Devices that connect to the internet, such as computers and phones, have varying levels of security controls. If your organization provides a VPN (virtual private network), use it consistently to make your internet connection more secure. You can also help keep foreign devices off your network by using the router’s administrator console to enable encryption (use WPA2 or WPA3) and updating your firmware when it’s necessary.
Secure your virtual meetings
The use of video conference platforms is at an all-time high. Take a moment to review your web conference platform’s security settings (Google Meet, Cisco WebEx) to help prevent gatecrashers from joining your meetings. Use the platform’s built-in security features, such as waiting rooms, screen sharing permissions, and participant notifications to manage activity to prevent unauthorized attendees. Be sure to create new meeting access codes and links for each meeting. Also, disable features on the platform that you don’t need — such as file transfer and recordings — to prevent unsolicited content and unauthorized sharing.
Secure your calls
Whether you are on the computer or on the phone, be aware of your surroundings and use headphones for work calls to minimize what others can hear. When using a landline, make sure others can not pick up the line on a different phone.
Secure your physical workspace
Prevent accidentally sending a sensitive email from your device by remembering to lock your screen when you walk away from your computer. If available, use a privacy screen for additional security.
Secure your data
Working from home can be a little chaotic at times, but especially in a pandemic. Be sure to store online work-related data like important files and emails in a secure location that is approved and accessible by your company.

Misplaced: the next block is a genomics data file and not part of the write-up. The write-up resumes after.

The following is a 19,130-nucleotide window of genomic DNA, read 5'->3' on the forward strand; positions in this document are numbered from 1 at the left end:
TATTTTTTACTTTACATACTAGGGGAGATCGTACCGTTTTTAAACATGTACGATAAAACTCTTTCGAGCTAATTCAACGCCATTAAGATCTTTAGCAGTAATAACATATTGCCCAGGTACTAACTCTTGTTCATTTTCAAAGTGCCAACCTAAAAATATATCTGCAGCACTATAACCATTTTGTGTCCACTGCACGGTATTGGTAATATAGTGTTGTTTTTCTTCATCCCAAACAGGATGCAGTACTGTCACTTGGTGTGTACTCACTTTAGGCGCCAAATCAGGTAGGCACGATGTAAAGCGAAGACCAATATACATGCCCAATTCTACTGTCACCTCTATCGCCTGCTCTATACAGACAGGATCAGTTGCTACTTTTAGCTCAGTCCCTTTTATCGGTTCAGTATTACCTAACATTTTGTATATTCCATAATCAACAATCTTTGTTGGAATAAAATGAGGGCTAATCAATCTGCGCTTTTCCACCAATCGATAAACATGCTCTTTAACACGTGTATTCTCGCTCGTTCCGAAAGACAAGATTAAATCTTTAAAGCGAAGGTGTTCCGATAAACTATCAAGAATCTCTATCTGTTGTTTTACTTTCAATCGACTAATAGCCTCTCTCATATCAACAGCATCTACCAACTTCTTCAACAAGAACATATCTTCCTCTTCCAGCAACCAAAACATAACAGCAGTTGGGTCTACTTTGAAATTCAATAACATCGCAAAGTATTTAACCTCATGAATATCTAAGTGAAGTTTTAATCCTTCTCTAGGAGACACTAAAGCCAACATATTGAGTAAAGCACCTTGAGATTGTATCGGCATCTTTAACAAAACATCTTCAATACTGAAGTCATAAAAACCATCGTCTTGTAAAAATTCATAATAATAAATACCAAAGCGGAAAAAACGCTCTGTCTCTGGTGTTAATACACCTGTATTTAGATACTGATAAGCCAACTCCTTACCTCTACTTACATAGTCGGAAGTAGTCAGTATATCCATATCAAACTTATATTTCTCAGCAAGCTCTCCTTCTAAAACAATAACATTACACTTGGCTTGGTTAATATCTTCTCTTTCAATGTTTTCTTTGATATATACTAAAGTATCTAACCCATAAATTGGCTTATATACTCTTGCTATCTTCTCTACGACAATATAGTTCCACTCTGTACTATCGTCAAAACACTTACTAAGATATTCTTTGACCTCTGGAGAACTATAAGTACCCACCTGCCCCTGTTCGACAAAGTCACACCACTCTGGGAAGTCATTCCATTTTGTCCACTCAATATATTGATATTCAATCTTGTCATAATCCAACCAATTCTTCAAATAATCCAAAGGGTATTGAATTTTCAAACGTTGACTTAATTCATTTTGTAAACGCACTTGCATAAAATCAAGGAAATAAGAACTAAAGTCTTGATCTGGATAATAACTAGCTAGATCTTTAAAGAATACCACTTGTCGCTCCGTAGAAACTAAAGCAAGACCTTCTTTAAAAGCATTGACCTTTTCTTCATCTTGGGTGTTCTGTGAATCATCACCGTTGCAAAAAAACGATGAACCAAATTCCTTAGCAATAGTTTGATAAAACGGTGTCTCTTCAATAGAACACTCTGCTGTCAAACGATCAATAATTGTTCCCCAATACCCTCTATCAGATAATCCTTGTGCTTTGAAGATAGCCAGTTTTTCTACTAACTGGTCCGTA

Also, be sure to back up your data in the cloud so you can alway retain it, even if your son spills his morning orange juice on your MacBook. If you have sensitive information in hard copy, keep it stored in a locked file. When you no longer need it, shred it immediately.
Keep devices patched
Your day-to-day schedule isn’t the only thing that needs a reboot — so do your devices. Reboot at least once a week and stay up-to-date with the latest versions of software and browsers. Through patching, a.k.a. version updates, your device automatically adds necessary new features, removes old ones, fixes performance issues, and removes bugs, all of which helps keep hackers out.
Check out some additional Salesforce security resources here:
- Updates on Salesforce Safety and Wellbeing Actions
- Measures in place in response to Coronavirus (COVID-19)
- Salesforce Security Best Practices
- Salesforce Help: Protect Your Salesforce Organization
To get more tips on navigating through COVID-19, view our Leading Through Change series, where you’ll find thought leadership, tips, and resources to help business leaders manage through crisis.
- Read five ways we’re helping our employees navigate work
- Learn how to maintain customer relationships when you can’t meet in person
- Create a crisis communications plan and be prepared